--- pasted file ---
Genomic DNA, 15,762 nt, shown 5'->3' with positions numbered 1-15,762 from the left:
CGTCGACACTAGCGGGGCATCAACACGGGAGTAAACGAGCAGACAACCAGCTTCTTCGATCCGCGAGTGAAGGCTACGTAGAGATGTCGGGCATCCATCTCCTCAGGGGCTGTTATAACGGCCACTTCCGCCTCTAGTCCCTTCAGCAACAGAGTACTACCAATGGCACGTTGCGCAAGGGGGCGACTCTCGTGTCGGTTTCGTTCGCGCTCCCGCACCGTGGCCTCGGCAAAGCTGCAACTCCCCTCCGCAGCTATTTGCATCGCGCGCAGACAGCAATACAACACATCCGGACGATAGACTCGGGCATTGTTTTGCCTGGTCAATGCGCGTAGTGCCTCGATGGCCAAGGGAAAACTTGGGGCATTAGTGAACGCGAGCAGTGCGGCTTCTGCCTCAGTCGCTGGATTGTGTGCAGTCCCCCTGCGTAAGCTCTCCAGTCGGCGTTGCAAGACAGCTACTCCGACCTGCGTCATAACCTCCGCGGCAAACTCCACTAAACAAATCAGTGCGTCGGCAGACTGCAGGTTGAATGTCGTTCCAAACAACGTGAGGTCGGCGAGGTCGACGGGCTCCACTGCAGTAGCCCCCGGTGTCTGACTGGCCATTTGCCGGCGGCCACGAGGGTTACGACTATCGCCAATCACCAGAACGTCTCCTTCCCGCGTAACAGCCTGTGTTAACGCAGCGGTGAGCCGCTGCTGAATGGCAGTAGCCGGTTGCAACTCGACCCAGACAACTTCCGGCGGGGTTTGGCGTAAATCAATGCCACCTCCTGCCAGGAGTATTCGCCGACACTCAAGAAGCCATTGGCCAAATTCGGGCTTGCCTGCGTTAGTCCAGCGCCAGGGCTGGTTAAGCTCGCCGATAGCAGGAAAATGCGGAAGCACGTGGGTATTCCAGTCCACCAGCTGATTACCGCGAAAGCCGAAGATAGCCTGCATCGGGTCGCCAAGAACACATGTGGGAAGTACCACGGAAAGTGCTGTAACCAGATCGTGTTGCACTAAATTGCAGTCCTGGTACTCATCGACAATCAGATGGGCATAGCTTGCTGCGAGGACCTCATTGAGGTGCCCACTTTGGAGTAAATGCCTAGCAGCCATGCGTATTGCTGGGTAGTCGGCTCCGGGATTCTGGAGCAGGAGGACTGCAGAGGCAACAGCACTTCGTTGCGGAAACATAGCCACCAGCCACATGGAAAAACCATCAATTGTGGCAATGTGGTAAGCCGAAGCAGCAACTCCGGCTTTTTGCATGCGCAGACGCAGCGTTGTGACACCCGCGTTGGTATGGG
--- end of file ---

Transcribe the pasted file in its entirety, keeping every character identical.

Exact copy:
Genomic DNA, 15,762 nt, shown 5'->3' with positions numbered 1-15,762 from the left:
CGTCGACACTAGCGGGGCATCAACACGGGAGTAAACGAGCAGACAACCAGCTTCTTCGATCCGCGAGTGAAGGCTACGTAGAGATGTCGGGCATCCATCTCCTCAGGGGCTGTTATAACGGCCACTTCCGCCTCTAGTCCCTTCAGCAACAGAGTACTACCAATGGCACGTTGCGCAAGGGGGCGACTCTCGTGTCGGTTTCGTTCGCGCTCCCGCACCGTGGCCTCGGCAAAGCTGCAACTCCCCTCCGCAGCTATTTGCATCGCGCGCAGACAGCAATACAACACATCCGGACGATAGACTCGGGCATTGTTTTGCCTGGTCAATGCGCGTAGTGCCTCGATGGCCAAGGGAAAACTTGGGGCATTAGTGAACGCGAGCAGTGCGGCTTCTGCCTCAGTCGCTGGATTGTGTGCAGTCCCCCTGCGTAAGCTCTCCAGTCGGCGTTGCAAGACAGCTACTCCGACCTGCGTCATAACCTCCGCGGCAAACTCCACTAAACAAATCAGTGCGTCGGCAGACTGCAGGTTGAATGTCGTTCCAAACAACGTGAGGTCGGCGAGGTCGACGGGCTCCACTGCAGTAGCCCCCGGTGTCTGACTGGCCATTTGCCGGCGGCCACGAGGGTTACGACTATCGCCAATCACCAGAACGTCTCCTTCCCGCGTAACAGCCTGTGTTAACGCAGCGGTGAGCCGCTGCTGAATGGCAGTAGCCGGTTGCAACTCGACCCAGACAACTTCCGGCGGGGTTTGGCGTAAATCAATGCCACCTCCTGCCAGGAGTATTCGCCGACACTCAAGAAGCCATTGGCCAAATTCGGGCTTGCCTGCGTTAGTCCAGCGCCAGGGCTGGTTAAGCTCGCCGATAGCAGGAAAATGCGGAAGCACGTGGGTATTCCAGTCCACCAGCTGATTACCGCGAAAGCCGAAGATAGCCTGCATCGGGTCGCCAAGAACACATGTGGGAAGTACCACGGAAAGTGCTGTAACCAGATCGTGTTGCACTAAATTGCAGTCCTGGTACTCATCGACAATCAGATGGGCATAGCTTGCTGCGAGGACCTCATTGAGGTGCCCACTTTGGAGTAAATGCCTAGCAGCCATGCGTATTGCTGGGTAGTCGGCTCCGGGATTCTGGAGCAGGAGGACTGCAGAGGCAACAGCACTTCGTTGCGGAAACATAGCCACCAGCCACATGGAAAAACCATCAATTGTGGCAATGTGGTAAGCCGAAGCAGCAACTCCGGCTTTTTGCATGCGCAGACGCAGCGTTGTGACACCCGCGTTGGTATGGG